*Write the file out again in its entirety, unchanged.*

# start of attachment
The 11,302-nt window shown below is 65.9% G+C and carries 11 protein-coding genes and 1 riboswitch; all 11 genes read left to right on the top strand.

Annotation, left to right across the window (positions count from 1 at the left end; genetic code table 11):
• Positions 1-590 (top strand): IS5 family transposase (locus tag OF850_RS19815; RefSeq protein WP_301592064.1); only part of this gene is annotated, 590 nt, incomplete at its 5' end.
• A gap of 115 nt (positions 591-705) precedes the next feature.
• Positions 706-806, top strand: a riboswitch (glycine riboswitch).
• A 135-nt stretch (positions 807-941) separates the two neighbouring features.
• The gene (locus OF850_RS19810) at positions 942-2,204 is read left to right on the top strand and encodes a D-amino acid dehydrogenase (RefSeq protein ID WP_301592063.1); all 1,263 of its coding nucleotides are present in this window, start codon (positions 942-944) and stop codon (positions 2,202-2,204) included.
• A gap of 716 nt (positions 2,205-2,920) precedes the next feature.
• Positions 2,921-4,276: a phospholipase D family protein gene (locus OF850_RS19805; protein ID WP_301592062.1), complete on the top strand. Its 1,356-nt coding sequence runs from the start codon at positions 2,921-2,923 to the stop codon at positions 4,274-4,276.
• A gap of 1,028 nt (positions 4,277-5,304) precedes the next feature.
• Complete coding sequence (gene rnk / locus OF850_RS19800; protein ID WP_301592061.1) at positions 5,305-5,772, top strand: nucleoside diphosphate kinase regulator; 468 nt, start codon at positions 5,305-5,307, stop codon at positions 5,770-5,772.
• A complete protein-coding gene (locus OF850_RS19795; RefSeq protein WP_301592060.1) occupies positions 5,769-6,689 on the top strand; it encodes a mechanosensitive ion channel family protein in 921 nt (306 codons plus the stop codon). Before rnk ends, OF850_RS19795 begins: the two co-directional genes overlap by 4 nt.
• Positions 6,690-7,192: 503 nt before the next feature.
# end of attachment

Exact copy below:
The 11,302-nt window shown below is 65.9% G+C and carries 11 protein-coding genes and 1 riboswitch; all 11 genes read left to right on the top strand.

Annotation, left to right across the window (positions count from 1 at the left end; genetic code table 11):
• Positions 1-590 (top strand): IS5 family transposase (locus tag OF850_RS19815; RefSeq protein WP_301592064.1); only part of this gene is annotated, 590 nt, incomplete at its 5' end.
• A gap of 115 nt (positions 591-705) precedes the next feature.
• Positions 706-806, top strand: a riboswitch (glycine riboswitch).
• A 135-nt stretch (positions 807-941) separates the two neighbouring features.
• The gene (locus OF850_RS19810) at positions 942-2,204 is read left to right on the top strand and encodes a D-amino acid dehydrogenase (RefSeq protein ID WP_301592063.1); all 1,263 of its coding nucleotides are present in this window, start codon (positions 942-944) and stop codon (positions 2,202-2,204) included.
• A gap of 716 nt (positions 2,205-2,920) precedes the next feature.
• Positions 2,921-4,276: a phospholipase D family protein gene (locus OF850_RS19805; protein ID WP_301592062.1), complete on the top strand. Its 1,356-nt coding sequence runs from the start codon at positions 2,921-2,923 to the stop codon at positions 4,274-4,276.
• A gap of 1,028 nt (positions 4,277-5,304) precedes the next feature.
• Complete coding sequence (gene rnk / locus OF850_RS19800; protein ID WP_301592061.1) at positions 5,305-5,772, top strand: nucleoside diphosphate kinase regulator; 468 nt, start codon at positions 5,305-5,307, stop codon at positions 5,770-5,772.
• A complete protein-coding gene (locus OF850_RS19795; RefSeq protein WP_301592060.1) occupies positions 5,769-6,689 on the top strand; it encodes a mechanosensitive ion channel family protein in 921 nt (306 codons plus the stop codon). Before rnk ends, OF850_RS19795 begins: the two co-directional genes overlap by 4 nt.
• Positions 6,690-7,192: 503 nt before the next feature.